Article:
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Science Education and Religion in America in the 21st Century: Holding the Center

Science Education and Religion in America in the 21st Century: Holding the Center



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Science Education and Religion in America
in the 21st Century: Holding the Center

Author: Jon D. Miller and Robert T. Pennock
Science Education and Religion in America
in the 21st Century: Holding the Center

Author: Jon D. Miller and Robert T. Pennock

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The Evolution-Creation Confict
Science Education and Religion in Americain the 21st Century: Holding the Center
 Jon D. Miller & Robert T. Pennock 
or most o the 1th and 20th centuries, there has been an uneasy trucebetween science and religion in the United States. During the 60 years sincethe end o the Second World War, the United States has been viewed as themost scientic nation on the planet. American universities and laboratorieshave developed an extraordinary array o technologies, and are responsible ora substantial portion o our modern scientic understanding o nature. More Americans have been early adopters o new technologies—rom automobilesand airplanes to antibiotics and new medical technologies—than adults in any other country. Nine out o ten Americans think that science and technology havemade their lives “healthier, easier, and more comortable.” And yet, on particularissues such as evolution and stem cell research, there has been active politicalresistance to scientic advancement rom at least some religious quarters. Suchreligious opposition has led to a low-level but ongoing struggle over the contento science education.Studies o public attitudes toward science and technology reveal that many  Americans eel conficted about science and religion. The baseline measurementin this eld is a 157 study conducted by the University o Michigan just twomonths beore the launch o Sputnik I. It was a comprehensive study o publicunderstanding o science and technology and attitudes toward selected policy areas. Miller
and others have repeated these questions over the last 50 years.The results show that a substantial majority o Americans think that scienceand technology have improved the quality o their lives and are increasingopportunities or the next generation (see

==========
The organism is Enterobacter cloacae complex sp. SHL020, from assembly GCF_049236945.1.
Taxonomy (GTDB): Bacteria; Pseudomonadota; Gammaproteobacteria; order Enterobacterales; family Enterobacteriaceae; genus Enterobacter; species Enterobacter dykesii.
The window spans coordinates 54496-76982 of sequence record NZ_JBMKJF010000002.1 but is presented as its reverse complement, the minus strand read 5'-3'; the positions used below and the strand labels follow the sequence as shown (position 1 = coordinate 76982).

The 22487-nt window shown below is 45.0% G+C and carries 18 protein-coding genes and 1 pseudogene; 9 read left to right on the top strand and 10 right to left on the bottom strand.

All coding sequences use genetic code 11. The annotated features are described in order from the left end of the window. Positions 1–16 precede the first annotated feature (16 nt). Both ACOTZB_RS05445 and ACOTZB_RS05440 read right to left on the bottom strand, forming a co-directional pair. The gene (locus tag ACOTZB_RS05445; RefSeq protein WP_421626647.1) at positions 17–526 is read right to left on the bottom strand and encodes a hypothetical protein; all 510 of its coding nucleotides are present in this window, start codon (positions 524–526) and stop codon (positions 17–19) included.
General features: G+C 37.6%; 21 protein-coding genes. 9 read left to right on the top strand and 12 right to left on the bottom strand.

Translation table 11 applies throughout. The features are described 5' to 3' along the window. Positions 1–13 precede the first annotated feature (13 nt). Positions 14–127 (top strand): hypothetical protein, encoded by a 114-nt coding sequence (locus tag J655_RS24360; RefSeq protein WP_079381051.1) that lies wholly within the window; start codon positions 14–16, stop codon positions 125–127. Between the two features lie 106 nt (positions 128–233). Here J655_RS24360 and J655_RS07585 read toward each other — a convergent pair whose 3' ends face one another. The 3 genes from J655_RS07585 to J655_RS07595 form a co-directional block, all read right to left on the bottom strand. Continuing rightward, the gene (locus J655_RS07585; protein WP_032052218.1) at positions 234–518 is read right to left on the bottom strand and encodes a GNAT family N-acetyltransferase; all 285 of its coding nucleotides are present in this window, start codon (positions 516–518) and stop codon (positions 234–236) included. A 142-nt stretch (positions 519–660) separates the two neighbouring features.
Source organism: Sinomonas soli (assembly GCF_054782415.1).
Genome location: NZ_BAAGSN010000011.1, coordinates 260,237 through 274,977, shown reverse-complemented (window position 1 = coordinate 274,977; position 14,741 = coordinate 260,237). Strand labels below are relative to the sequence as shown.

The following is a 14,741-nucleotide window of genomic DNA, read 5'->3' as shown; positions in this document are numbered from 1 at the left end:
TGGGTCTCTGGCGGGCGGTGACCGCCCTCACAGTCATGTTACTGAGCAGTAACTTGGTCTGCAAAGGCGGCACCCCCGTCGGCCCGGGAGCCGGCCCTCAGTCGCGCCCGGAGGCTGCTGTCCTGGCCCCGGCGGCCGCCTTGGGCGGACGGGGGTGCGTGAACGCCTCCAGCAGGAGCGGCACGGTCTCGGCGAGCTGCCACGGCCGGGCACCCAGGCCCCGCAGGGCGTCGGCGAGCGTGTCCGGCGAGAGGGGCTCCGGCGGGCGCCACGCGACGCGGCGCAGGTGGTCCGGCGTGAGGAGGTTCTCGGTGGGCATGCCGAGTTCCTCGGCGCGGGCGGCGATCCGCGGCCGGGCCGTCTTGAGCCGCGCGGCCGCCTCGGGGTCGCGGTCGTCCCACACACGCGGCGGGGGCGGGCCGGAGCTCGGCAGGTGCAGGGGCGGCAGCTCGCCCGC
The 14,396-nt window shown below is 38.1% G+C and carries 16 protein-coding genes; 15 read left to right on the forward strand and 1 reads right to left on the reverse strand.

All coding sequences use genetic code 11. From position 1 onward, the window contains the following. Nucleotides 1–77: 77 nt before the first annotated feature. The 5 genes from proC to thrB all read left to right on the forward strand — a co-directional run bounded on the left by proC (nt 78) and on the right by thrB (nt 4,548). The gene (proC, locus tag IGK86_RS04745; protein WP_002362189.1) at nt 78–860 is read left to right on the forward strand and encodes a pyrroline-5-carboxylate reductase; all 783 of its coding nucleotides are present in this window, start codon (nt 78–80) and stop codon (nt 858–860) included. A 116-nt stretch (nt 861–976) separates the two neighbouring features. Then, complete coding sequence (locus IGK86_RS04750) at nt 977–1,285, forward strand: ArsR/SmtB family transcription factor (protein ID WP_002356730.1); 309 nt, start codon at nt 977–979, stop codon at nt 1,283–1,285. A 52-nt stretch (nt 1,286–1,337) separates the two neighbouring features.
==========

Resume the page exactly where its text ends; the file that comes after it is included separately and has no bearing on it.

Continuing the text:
Figure 1-1
). However, the answerto another question reveals the simultaneous presence o a continuing levelo religious discomort with science. The survey item asks respondents tostrongly agree, agree, disagree, or strongly disagree with the statement: “We
& S
depend too much on science and not enough on aith.” Hal o American adultsagreed with that statement in 157 and in 2005. Although that percentage hasvaried over the last ve decades, it is clear that this issue remains a point o concern or many adults.These two sets o views illustrate the continuing tension between scienceand religion in the United States. When American adults are asked to balancethese two views, the results show that they tend to avor the promise o scienceand technology over their reservations. Asked the direct question “Is the worldbetter o or worse o because o science?”—88% o adults thought that the world was better o because o science in 157, on the eve o Sputnik, and 2%expressed the same view in 2005. These results might suggest that the currentcontroversies over evolution and stem cell research refect the concerns o only asmall proportion o American adults and that the post-war American embrace o science and technology is unchallenged. A more careul analysis, however, revealsthat while there is strong support or science and technology, there are strongly held religious views that confict with modern science. Moreover, these latterviews have become amplied in recent decades as Christian undamentalistsestablished themselves as a powerul orce in American politics, seeking to insert
Figure 1-1
Attitudes Toward Science and Technology, 1957-2005
56 58 60 62 64 66 68 70 72 74 76 78 80 82 84 86 88 90 92 94 96 98 00 02 04 06
World better o Healthier and easier More opportunitiesChange too ast Depend on aith
     P    e    r    c    e    n    t

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